He went to Bowdoin and then the year he graduated from Bowdoin he went to England—he did a bicycle tour. So he was at Bowdoin and then he went to Columbia after he graduated, with the idea of going into journalism. But the summer that he graduated from Bowdoin before he was in New York, he was in London for the wedding of a cousin. I was in London because when I graduated from McGehee's in '27, that's my year, Mother gave me a trip to Europe, with the Bureau of International Travel, which was a very good group to go with, you had excellent lecturers.

Ritchie: So it was an organized group.

Carter: Oh, yes, and there were only four young people in the group, and the rest were college professors or college-oriented people. But we had wonderful lecturers, the tops, Dr. Lord from Oberlin and Dr. somebody-else from somewhere.

But when I got to London, Mother had told me to get in touch with Marguerite Carter. Well, I did, but she said that she could not receive me because she had a wedding of a daughter but if I would contact her five days later she would like it so much if I would come out but I was not going to be there. Thank God I didn't go then, didn't meet Hodding who would have been right there. I, rather pudgy, braces across my teeth, a very innocent high school private school type, not even a dating type. I went to the junior dancing group, what do you call it, the Junior Dancing Club. About once a month I went to the dance. I certainly was never popular. So I didn't meet him, thank God.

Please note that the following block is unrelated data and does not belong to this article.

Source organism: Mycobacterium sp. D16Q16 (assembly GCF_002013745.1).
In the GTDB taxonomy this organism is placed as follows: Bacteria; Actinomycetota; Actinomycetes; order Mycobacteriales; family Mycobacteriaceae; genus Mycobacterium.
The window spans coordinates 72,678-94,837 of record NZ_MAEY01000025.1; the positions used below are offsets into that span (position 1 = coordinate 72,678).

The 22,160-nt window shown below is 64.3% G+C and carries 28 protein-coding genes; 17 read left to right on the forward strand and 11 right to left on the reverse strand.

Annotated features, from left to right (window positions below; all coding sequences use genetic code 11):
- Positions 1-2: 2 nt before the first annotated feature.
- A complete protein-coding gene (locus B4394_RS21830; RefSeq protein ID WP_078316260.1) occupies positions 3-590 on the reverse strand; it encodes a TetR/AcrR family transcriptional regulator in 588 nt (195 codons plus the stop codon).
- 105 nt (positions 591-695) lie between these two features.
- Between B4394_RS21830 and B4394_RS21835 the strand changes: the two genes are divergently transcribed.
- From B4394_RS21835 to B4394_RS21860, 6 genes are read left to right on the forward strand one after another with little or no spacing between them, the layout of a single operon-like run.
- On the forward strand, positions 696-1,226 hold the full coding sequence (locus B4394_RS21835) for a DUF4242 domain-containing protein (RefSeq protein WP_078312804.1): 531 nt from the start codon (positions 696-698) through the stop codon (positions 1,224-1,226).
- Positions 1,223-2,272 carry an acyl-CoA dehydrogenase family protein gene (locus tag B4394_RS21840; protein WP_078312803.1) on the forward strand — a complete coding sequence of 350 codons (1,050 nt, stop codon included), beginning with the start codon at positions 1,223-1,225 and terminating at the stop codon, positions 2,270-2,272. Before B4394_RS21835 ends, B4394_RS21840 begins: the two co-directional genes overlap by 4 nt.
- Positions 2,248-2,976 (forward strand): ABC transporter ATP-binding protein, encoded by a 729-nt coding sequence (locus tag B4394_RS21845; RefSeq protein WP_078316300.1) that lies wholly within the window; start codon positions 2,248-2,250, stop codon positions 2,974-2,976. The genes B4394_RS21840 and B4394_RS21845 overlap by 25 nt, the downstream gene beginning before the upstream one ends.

Then he went to Columbia. So then I had my freshman year at Newcomb, and I knew Corinne [Carter]. That next summer we were in Amite, and I telephoned her at Hammond, which was fifteen miles away.

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Amite was where we used to go for the summer while Mother had her paid job. An antebellum house with the drop cord light and the bats would come down the middle of the hall, and we'd try to get them with our tennis racquets, never did.

So I told Corinne I was having a birthday party, and to try to come and to bring some men. And she said, well, she couldn't come, she was going to Portland, Oregon, to visit her relatives but that she would try to send her brothers. Only one brother came, Hodding, who was the one that I wanted to have come. Her younger brother was very much dating a girl whom he later married, so he didn't come but Hodding brought another man with him.